I have a dream that one day even the state of Mississippi, a state sweltering with the heat of injustice, sweltering with the heat of oppression, will be transformed into an oasis of freedom and justice.
I have a dream that my four little children will one day live in a nation where they will not be judged by the color of their skin but by the content of their character.
I have a dream today!”

Later in the speech he says:
“In a sense we’ve come to our nation’s capital to cash a check. When the architects of our republic wrote the magnificent words of the Constitution and the Declaration of Independence, they were signing a promissory note to which every American was to fall heir. This note was a promise that all men, yes, black men as well as white men, would be guaranteed the ‘unalienable Rights” of Law–of ‘Life, Liberty and the pursuit of Happiness.’ It is obvious today that America has defaulted on this promissory note, insofar as her citizens of color are concerned. Instead of honoring this sacred obligation, America has given the Negro people a bad check, a check which has come back marked ‘insufficient funds.'”

Further in the speech Martin Luther King says:
We can never be satisfied as long as the Negro is the victim of the unspeakable horrors of police brutality. We can never be satisfied as long as our bodies, heavy with the fatigue of travel, cannot gain lodging in the motels of the highways and the hotels of the cities. We cannot be satisfied as long as the Negro’s basic mobility is from a smaller ghetto to a larger one. We can never be satisfied as long as our children are stripped of their self-hood and robbed of their dignity by signs stating: ‘For Whites Only.’ We cannot be satisfied as long as a Negro in Mississippi cannot vote and a Negro in New York believes he has nothing for which to vote. No, no, we are not satisfied, and we will not be satisfied until ‘justice rolls down like waters, and righteousness like a mighty stream.'”[16]


Professor Holloway tells us,
The situation in Dallas County, where Selma is located, is really quite astonishing. In Dallas County, out of 15,000 people who are registered to vote, only 350 are black, in a state with a majority black population. In Alabama in general, over three quarters of eligible blacks are still off the voting rolls, the highest percentage in the South.

So Martin Luther King goes down there to announce a new voter registration drive, knowing that he could bait the sheriff pretty easily. Rallies are organized, marches are planned. In the middle of February, a peaceful SCLC rally in a neighboring area was attacked by the police. During the melee, twenty-six year-old Jimmie Lee Jackson shields his mother who’s being beaten by a state trooper, and he’s shot in the stomach and dies. Of course, the police account differs. But this happens in from of news camera, and several reporters from NBC are attacked.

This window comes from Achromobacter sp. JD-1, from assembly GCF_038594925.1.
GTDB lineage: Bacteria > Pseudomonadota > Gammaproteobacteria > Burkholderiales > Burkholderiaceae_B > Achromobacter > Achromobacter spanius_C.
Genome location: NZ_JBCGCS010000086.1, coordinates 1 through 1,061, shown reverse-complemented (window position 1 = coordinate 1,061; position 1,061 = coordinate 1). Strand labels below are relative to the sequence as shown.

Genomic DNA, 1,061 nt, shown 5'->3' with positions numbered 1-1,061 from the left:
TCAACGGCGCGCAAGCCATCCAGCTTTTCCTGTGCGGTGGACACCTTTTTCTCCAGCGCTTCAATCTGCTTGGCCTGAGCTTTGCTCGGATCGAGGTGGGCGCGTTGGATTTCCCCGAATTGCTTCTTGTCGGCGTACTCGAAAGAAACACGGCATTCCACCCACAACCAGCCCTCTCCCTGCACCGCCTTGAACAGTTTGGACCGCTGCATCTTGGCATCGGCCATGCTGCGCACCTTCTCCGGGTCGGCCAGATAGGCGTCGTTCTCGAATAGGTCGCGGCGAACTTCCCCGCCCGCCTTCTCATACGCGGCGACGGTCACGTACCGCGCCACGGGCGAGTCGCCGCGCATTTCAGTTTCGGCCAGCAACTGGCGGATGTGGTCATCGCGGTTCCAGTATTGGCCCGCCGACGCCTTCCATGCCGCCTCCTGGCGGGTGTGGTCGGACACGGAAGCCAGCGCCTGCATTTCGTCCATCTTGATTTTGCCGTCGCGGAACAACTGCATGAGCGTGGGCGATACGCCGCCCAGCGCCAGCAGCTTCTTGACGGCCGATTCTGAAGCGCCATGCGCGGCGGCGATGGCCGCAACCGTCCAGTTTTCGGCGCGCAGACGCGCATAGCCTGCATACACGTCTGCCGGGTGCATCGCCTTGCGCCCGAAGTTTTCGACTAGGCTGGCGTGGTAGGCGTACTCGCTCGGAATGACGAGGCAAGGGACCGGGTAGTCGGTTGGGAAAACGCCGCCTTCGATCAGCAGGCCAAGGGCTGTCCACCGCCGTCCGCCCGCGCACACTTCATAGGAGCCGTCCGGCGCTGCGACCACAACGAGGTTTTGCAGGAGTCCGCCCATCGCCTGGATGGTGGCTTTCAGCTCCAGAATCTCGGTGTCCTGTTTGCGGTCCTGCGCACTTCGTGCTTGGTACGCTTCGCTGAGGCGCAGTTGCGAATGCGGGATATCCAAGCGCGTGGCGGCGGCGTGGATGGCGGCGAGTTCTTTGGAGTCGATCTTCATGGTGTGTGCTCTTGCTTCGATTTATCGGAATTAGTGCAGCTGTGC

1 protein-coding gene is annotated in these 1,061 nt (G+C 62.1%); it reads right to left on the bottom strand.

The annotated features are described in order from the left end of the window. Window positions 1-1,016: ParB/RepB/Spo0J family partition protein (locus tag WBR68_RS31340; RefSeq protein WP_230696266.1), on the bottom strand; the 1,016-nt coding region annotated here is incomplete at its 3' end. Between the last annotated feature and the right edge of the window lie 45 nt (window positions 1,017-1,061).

A plan evolves immediately to march from Selma, where Jimmie Lee Jackson was murdered, from Selma to Montgomery, the state capital, fifty miles away. On March 7th, the chairman of the Student Nonviolent Coordinating Committee, John Lewis, leads a march of six hundred protesters over the Edmund Pettus Bridge.  The disruption of the march when the police beats the protestors is captured on live TV and shown across the nation.

Thousands flocked to Selma as a protest was announced, “We will march again” from across the country, black, white, doesn’t matter. They all come to Selma to right this injustice. This day becomes known as “Bloody Sunday.”[17]

Another little-known story about the second more peaceful Selma march is that of a grandmother who was shuttling march participants back to the beginning point.  While she was driving her station wagon some good old boys pulled up beside her, windows rolled down, and blew her away with a shotgun.


During the summer of 1964 activists were in Mississippi encouraging local blacks to register to vote.  Three young activists, two white, one black, traveled to the town of Longwood to talk to a congregation about setting up a Freedom School to assist with voter registration.  When they did not call in at the agreed upon time that afternoon, they were reported missing.

Their smoldering car was found and reported to the FBI.  Local law enforcement said they knew nothing.  This became a national story, LBJ ordered four hundred Navy divers to search the canals of Mississippi for their bodies.  LBJ was likely not surprised when the divers were unable to find the bodies of the three missing boys, but they did find the bodies of six other Mississippi blacks who were likely victims of other lynchings.  Perhaps some locals were worried that other bodies of lynched blacks would be discovered, because they provide the FBI a helpful tip.

The lynch mob who murdered the youngsters included the local sheriff and other members of the local Ku Klux Klan chapter.  Only the black kid was beaten, but all three were shot and buried in an earthen dam by a backhoe.  Autopsies indicated that one of the kids had dirt in his lungs, which meant he had been buried alive.[18]


In the summer of 1965, LBJ is going out on a limb to become the civil rights president. On August 6th of 1965, he signs the Voting Rights Act, after an incredible effort to get it through. And the Voting Rights Act prohibited states from imposing literacy requirements as obstacles for accessing the ballot box. It’s the most successful way of cutting out the vote. And, most importantly, and this is the most important element, it allowed the attorney general to send federal examiners in, into any election where they thought voting rights might be curtailed.